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Deer in the Wildlife crossing, Ivry-sur-le-Lac (Photo by NCC)

Deer in the Wildlife crossing, Ivry-sur-le-Lac (Photo by NCC)

Wildlife crossing under Route 117 completed

February 8, 2022
Ivry-sur-le-Lac

 

Pedestrians, cyclists and animals using the P’tit Train-du-Nord are all welcome

There is something new to celebrate on the P’tit Train-du-Nord trail. The Nature Conservancy of Canada (NCC) has held its promise made back in 2019 and has completed upgrades to a wildlife crossing parallel to the popular trail, near Ivry-sur-le-Lac. The tunnel is located on a property that NCC bought three years ago, between Sainte-Agathe-des-Monts and parc national du Mont-Tremblant. The property featured a tunnel used by animals to travel between the Jackrabbit ecological reserve in Montcalm and the Mont-Tremblant National Park. With the support of several partners, NCC was able to make the tunnel more wildlife-friendly by adding boulders, stumps and vegetation to recreate the surrounding habitat. Although this strip of land adjacent to the P’tit Train du Nord trail is not intended for human use, NCC took advantage of the work to install four interpretive panels.

The tunnel is located at a Pinch points for species movement in the Laurentian region. The tunnel, already installed under Route 117, allowed animals to move between the large forests located on both sides of the road, but it was not inviting for the species it was meant to help. From a shrew’s point of view, the tunnel was long and without hiding spaces. Small creatures were, therefore, at the mercy of predators possibly lurking at the exit. Now, rocks, stumps and vegetation line the passage, making it more natural and safer.

Wildlife crossing, Ivry-sur-le-Lac, QC (Photo by NCC)

Wildlife crossing, Ivry-sur-le-Lac, QC (Photo by NCC)

The new installation allows vegetation to grow naturally in the spring, making the site inviting for wildlife and people. Cyclists and hikers can learn about the wildlife tunnel, the impacts of climate change on wildlife and about vehicle-animal collisions from the interpretive panels set up along the P’tit Train du Nord.

Quote

“As a result of climate change, many plant and animal species will be forced to move northward, which explains the need to maintain natural corridors essential to their adaptation to the new climate realities.”  — Caroline Marcotte, project manager at NCC

Acknowledgements

The acquisition of the property by NCC in 2019 as well as the recent installation of the wildlife crossing were made possible thanks to financial support from several partners: the Fondation de la faune du Québec and its financial partner Hydro-Québec; Environment and Climate Change Canada, through its Natural Heritage Conservation Program; ministère de l’Environnement et de la Lutte contre les changements climatiques, through its projects Ensemble pour la nature and Projet de partenariat pour les milieux naturels; ministère des Transports; U.S. Fish and Wildlife Service’s North American Wetlands Conservation Act; Woodcock Foundation; American Friends of Canadian Nature; Trans Canada Trail; private donors; Municipality of Ivry-sur-le-Lac; MRC des Laurentides; Conservation Manitou; Éco-corridors Laurentiens; Echo Fondation; corporation of the P’tit Train du Nord linear park; Concordia University and Énergir.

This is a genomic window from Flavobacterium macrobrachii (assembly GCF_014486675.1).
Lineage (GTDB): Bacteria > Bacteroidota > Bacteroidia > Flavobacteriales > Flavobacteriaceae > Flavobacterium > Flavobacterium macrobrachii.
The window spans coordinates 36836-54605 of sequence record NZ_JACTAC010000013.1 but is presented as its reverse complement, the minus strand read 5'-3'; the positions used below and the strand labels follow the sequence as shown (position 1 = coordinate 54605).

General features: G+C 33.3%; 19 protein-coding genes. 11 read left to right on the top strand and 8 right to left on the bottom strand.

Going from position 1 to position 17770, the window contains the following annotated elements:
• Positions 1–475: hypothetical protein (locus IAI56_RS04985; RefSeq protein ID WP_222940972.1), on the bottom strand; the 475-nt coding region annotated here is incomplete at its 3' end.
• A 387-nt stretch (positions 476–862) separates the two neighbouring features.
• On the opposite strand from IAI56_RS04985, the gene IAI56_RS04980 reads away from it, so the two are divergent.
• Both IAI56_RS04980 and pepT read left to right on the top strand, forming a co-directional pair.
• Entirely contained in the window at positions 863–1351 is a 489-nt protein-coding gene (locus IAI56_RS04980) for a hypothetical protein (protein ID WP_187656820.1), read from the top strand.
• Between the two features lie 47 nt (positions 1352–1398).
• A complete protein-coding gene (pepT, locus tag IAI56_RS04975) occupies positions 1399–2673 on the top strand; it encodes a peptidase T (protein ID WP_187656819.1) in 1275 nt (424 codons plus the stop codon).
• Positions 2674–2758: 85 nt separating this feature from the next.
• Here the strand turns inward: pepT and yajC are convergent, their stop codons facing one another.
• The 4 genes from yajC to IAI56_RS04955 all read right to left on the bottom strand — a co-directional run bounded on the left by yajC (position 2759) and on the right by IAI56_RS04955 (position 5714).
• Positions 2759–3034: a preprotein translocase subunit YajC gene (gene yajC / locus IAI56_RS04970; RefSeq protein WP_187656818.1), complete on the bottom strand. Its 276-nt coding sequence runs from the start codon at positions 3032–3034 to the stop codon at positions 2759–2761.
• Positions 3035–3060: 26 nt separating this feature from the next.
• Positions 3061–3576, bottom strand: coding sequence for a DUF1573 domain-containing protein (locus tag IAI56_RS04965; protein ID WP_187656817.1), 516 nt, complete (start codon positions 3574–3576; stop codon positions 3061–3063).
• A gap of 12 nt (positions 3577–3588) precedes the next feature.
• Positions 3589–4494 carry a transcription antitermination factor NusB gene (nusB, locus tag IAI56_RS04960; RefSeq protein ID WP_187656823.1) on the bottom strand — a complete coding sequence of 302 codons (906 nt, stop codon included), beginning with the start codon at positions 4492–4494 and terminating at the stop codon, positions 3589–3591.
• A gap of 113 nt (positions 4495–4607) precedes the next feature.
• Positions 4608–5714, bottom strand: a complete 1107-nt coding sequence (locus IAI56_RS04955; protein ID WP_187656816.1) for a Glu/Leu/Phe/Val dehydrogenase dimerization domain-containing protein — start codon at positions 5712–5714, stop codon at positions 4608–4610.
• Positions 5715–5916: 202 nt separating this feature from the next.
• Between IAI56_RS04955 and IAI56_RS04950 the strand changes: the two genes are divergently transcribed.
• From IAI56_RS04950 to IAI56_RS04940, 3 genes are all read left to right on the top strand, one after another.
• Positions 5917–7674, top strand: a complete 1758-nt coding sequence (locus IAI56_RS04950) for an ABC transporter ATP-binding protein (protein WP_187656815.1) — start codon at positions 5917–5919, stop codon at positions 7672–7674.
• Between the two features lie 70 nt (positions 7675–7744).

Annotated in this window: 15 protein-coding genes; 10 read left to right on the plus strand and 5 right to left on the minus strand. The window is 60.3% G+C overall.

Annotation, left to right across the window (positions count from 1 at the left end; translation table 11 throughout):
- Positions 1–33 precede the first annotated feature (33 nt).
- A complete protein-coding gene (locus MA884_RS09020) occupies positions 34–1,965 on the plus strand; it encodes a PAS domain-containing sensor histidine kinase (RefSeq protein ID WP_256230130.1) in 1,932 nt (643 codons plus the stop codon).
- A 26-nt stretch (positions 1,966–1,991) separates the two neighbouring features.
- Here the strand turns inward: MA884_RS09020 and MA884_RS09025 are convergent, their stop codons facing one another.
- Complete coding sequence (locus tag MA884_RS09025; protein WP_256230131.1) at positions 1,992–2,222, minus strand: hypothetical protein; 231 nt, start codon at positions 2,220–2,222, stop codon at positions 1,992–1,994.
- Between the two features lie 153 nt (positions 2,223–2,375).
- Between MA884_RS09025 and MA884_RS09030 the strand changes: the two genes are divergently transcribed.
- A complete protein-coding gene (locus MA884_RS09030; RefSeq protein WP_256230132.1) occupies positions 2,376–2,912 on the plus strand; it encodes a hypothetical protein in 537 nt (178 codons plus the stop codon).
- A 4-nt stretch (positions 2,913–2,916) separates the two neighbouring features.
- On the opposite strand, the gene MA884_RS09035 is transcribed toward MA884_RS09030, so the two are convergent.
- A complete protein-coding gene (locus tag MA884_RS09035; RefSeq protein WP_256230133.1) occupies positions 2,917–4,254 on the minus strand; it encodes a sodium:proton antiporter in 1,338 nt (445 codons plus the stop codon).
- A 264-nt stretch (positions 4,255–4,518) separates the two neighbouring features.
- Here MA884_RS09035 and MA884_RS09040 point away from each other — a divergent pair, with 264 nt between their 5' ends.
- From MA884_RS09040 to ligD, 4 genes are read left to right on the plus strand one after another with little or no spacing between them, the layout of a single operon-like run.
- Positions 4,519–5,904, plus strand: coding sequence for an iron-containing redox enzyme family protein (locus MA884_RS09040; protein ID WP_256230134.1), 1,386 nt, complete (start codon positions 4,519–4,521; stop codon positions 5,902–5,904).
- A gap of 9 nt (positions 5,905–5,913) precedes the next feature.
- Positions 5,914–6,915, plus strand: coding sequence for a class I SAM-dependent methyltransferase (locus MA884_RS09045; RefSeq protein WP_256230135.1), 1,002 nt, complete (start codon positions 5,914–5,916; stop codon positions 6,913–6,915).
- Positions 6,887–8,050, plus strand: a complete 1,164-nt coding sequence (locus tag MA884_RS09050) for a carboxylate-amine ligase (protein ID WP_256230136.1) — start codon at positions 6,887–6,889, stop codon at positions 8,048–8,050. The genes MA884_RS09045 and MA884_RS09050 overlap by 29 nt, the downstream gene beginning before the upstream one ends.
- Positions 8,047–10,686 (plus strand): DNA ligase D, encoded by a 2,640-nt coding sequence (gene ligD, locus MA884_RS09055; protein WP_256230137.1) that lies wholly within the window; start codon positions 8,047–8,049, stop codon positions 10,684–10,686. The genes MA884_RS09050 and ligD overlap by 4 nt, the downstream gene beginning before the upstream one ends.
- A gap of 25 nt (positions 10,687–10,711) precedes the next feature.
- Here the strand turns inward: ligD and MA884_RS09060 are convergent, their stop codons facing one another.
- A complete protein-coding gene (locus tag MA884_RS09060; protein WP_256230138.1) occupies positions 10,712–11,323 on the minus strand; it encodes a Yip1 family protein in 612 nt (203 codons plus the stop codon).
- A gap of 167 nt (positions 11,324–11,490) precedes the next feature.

This project benefits from financial assistance from the Government of Québec under the Action-Climat Québec program and is in line with the objectives of the 2030 Plan for a Green Economy.

Facts

  • The average cost of a vehicle–wildlife collision in the Laurentians is $10,671 for a white-tailed deer and $49,388 for a moose. Each year, there are 51 wildlife collisions along approximately 50 kilometres of Autoroute 15 (Route 117).

About

The Nature Conservancy of Canada (NCC) is Canada’s leading not-for-profit private land conservation organization, working to protect our most important natural areas and the species they sustain. Since 1962, NCC has helped to protect more than 15 million hectares, coast to coast to coast, including more than 49,000 hectares in Quebec.

The Ensemble pour la nature project (PEPN) was a three-year, $15 million grant to the Nature Conservancy of Canada (NCC) from Quebec’s Ministère de l’Environnement et de la Lutte contre les changements climatiques (MELCC). Running up until March 31, 2020, it aimed to establish financial partnerships and acquire scientific knowledge to ensure the conservation and protection of natural environments on private lands in Quebec. It thus fostered an interest in the protection of natural environments and encouraged the Quebec community to take action to preserve the environment.

The Projet de partenariat pour les milieux naturels (PPMN) is a four-year grant of more than $53 million from the Ministère de l’Environnement et de la Lutte contre les changements climatiques to NCC. It provides support for voluntary conservation initiatives to ensure the protection of natural areas of interest by establishing financial partnerships with conservation organizations in the province. The PPMN thus aims to develop and consolidate Québec’s network of protected areas located on private land. It follows the Ensemble pour la nature project, which ended on March 31, 2020, and had similar goals.

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